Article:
Research Supervisor Connect

A Novel Approach of Inhibiting Pancreatic Cancer Metastasis via Targeting Tumour Micro-Environment Induced Autophagy


Targeting autophagy and metastasis in pancreatic cancer via NDRG1

  • Pancreatic Cancer (PC) is highly metastatic with the highest mortality of all cancers (~93%).
  • The pancreatic tumour micro-environment induces survival pathways, such as autophagy, which are shown to promote tumour growth and metastasis.
  • Developing novel therapies to suppress autophagy offers an innovative approach in the fight against aggressive and metastatic PC.
  • We propose NDRG1-induction as a novel strategy to suppress autophagy mediated metastasis.


Dr Sumit Sahni.

Research location

Camperdown - School of Medical Sciences

Program type



Pancreatic Cancer (PC) is highly metastatic and has the highest mortality rate of all major cancers (~93%). In fact, a person is more likely to die of PC in Australia than a road accident. Importantly, PC was estimated to have a global economic cost of ~$9.5 billion in 2009 alone. Considering this, it is crucial to assess the underlying driving force in PC progression and if new therapeutic strategy could offer better hope for people affected by this devastating disease.

The pancreatic tumour micro-environment induces survival pathways, e.g., autophagy, to ensure access to energy and metabolites for tumour growth. PC cells are known to have increased autophagy. his is of interest in PC as a recent study suggest that autophagy can promote metastasis.
Moreover, the standard drug used in PC, gemcitabine, is also shown to induce autophagy, which results in drug resistance and therapy failure. This proposal aims to develop a new therapeutic strategy to suppress autophagy, in the fight against aggressive and metastatic PC.

There is growing interest in the stress response and metastatic suppressor protein, N-myc Downstream Regulated Gene 1 (NDRG1), in a potential anti-cancer therapeutic strategy. Although NDRG1 plays a role in cellular signalling, its role in tumour micro-environment induced cell survival pathways, such as autophagy, remains elusive. Our preliminary data demonstrated that NDRG1 can target and suppress tumour micro-environment stress induced autophagy in PC cells. This data forms a strong basis for investigating the role of autophagy in PC progression and metastasis, and if induction of autophagy suppressor (i.e., NDRG1) can be developed as a novel therapeutic strategy against PC. Moreover, this study will also assess the ability of potent NDRG1-inducers, to suppress tumour micro-environment induced autophagy. In addittion, we will also assess if induction of NDRG1 (via NDRG1-inducers) in combination with gemcitabine could overcome autophagy mediated gemcitabine resistance.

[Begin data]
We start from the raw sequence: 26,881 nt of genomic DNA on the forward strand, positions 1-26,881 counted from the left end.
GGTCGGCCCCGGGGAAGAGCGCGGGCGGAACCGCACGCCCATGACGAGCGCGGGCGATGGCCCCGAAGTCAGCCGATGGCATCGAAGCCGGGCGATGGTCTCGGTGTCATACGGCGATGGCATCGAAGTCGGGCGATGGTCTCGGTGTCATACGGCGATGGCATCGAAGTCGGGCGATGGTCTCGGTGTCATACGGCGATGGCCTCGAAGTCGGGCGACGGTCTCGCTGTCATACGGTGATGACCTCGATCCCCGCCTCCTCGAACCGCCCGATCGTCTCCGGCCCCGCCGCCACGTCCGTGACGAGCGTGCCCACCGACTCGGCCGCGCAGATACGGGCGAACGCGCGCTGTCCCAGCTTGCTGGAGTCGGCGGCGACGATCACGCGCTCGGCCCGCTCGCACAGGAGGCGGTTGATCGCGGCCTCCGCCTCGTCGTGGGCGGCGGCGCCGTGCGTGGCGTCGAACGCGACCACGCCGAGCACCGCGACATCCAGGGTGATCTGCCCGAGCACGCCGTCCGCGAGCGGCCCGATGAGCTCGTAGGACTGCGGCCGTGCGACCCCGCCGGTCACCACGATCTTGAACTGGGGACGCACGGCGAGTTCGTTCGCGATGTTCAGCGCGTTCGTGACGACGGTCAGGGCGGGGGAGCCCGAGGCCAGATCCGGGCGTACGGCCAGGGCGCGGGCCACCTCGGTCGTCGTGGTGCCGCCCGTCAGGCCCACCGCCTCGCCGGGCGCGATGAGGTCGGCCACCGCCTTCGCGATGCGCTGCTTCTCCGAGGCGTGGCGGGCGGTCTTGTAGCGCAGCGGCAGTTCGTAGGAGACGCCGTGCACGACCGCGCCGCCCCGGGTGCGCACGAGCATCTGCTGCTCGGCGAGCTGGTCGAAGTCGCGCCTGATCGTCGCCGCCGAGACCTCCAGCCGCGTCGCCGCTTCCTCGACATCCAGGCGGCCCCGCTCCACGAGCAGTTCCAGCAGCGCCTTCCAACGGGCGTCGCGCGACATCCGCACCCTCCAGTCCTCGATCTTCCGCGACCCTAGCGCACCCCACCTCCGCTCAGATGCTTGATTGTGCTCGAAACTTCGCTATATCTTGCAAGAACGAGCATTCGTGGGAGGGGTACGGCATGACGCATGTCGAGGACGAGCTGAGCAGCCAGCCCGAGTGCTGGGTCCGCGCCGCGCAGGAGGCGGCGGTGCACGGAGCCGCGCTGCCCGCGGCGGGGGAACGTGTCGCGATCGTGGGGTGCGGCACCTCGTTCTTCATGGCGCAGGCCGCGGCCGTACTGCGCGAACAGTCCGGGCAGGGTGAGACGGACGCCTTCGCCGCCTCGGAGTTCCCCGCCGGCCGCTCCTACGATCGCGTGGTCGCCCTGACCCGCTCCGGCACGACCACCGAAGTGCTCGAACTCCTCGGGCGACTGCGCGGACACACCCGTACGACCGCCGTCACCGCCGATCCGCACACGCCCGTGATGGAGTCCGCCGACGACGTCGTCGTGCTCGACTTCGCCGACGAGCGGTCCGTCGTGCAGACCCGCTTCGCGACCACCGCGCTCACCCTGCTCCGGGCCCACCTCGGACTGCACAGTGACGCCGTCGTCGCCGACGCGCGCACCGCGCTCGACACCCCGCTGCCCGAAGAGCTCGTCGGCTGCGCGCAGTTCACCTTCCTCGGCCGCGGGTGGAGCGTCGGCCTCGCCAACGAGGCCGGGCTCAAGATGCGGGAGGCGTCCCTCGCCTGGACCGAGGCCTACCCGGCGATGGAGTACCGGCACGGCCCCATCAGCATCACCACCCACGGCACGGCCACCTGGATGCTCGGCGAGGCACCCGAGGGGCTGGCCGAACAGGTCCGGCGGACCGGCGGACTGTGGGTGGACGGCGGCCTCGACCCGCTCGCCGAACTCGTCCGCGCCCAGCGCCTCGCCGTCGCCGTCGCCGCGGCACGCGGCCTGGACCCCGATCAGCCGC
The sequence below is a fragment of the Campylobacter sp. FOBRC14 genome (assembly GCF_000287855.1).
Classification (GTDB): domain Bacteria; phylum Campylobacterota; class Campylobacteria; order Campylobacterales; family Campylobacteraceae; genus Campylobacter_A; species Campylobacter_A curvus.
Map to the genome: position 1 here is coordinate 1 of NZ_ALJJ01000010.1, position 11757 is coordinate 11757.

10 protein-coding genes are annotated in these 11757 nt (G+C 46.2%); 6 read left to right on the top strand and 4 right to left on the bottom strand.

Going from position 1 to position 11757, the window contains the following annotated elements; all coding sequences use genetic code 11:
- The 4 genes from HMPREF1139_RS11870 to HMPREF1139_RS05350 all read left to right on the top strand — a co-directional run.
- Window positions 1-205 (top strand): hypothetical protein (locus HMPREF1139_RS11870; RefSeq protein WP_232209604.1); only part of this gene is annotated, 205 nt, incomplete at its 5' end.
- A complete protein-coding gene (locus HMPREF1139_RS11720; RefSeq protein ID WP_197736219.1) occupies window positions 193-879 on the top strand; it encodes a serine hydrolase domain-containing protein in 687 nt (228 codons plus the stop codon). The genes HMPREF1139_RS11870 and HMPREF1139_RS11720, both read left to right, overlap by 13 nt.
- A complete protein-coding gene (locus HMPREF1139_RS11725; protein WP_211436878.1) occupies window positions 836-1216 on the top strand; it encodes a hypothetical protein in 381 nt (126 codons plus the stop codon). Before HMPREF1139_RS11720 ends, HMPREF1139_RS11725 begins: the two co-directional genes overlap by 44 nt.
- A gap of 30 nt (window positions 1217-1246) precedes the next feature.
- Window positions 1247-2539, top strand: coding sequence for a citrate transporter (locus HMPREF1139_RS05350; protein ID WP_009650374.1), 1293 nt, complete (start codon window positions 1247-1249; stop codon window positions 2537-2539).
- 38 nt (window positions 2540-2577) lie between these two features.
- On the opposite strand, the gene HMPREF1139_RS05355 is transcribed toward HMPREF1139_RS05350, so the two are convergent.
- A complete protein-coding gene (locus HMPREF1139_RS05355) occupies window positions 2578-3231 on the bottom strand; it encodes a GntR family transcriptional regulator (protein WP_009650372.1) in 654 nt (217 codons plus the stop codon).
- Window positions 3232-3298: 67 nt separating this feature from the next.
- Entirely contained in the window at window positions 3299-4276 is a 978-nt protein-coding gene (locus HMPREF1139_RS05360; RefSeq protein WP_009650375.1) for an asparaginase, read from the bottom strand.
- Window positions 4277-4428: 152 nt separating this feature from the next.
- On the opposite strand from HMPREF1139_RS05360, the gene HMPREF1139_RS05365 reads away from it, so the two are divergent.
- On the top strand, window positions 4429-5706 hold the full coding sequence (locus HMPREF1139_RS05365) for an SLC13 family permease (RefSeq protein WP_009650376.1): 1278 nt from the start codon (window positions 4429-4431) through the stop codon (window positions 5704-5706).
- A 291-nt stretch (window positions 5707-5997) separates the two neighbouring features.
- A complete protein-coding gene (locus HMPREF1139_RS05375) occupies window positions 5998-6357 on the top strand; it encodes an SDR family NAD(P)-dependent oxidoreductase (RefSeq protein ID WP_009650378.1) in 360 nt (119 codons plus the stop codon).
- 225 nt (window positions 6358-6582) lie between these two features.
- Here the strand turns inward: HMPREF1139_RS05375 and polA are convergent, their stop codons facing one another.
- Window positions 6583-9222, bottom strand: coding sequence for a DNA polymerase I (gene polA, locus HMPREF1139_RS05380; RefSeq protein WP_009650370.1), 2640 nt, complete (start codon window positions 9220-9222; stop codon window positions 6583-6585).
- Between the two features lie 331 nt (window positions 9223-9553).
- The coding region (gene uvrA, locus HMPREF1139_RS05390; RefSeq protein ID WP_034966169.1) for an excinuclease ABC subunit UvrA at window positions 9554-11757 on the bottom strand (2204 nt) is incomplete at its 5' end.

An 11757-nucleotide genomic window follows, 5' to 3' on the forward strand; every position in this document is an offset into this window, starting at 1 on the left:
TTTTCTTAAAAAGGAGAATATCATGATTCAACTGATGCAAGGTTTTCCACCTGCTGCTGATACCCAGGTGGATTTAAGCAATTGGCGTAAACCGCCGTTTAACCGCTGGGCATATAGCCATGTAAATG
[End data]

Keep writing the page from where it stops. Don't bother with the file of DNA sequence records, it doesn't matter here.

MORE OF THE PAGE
Hypothesis and Specific Objectives:
We hypothesise that NDRG1-induction could offer a novel therapeutic strategy, via suppression of tumour micro-environment induced autophagy, leading to inhibition of metastasis in PC. The hypothesis will be addressed in Specific Objective 1-4:

  1. To examine the detailed mechanism via which NDRG1 affects tumour micro-environment induced autophagy in PC.
  2. To investigate the role of NDRG1 on upstream and downstream pathways of autophagy in PC.
  3. To examine the effect of NDRG1 on tumour micro-environment autophagy-metastasis axis in vivo.
  4. To assess autophagy & NDRG1 levels in PC metastasis progression in biopsies from PC patients.

A wide range of latest cellular and molecular techniques will be employed (e.g., mammalian cell culture, western blot, confocal microscopy, gene silencing, qRT-PCR) to determine the molecular mechanisms by which NDRG1 suppressess tumour microenvironment stress induced autophagy and metastasis.

Additional information

The laboratory is well supported by both NHMRC, Cancer Australia and CINSW funding. The laboratories contain a dedicated cell culture facility containing 6 cell culture incubators that include isolated micro-incubators for assessing hypoxic conditions, ultra-freezing equipment for storing cell lines, 4 sterile biological safety cabinets, centrifuges, light microscope and a phase-contrast/fluorescence microscope that includes a photographic system.

The lab also includes a certified radiation laboratory, dark room, 2 general use chemical fume hoods, γ-counter, computerized plate reader, spectrophotometer, sonicator, preparative and analytical balances, pH meter, water baths, and a broad range of basic equipment for molecular and cellular biology e.g. electrophoresis equipment (vertical/ horizontal gel tanks, power packs, transfer and blotting equipment etc.). A wide variety of core equipment is found in the Department and within the Bosch Institute Molecular Biology Facility. This includes high speed centrifuges, gel-doc facilities, imaging systems, etc.

Want to find out more?

Opportunity ID

The opportunity ID for this research opportunity is 180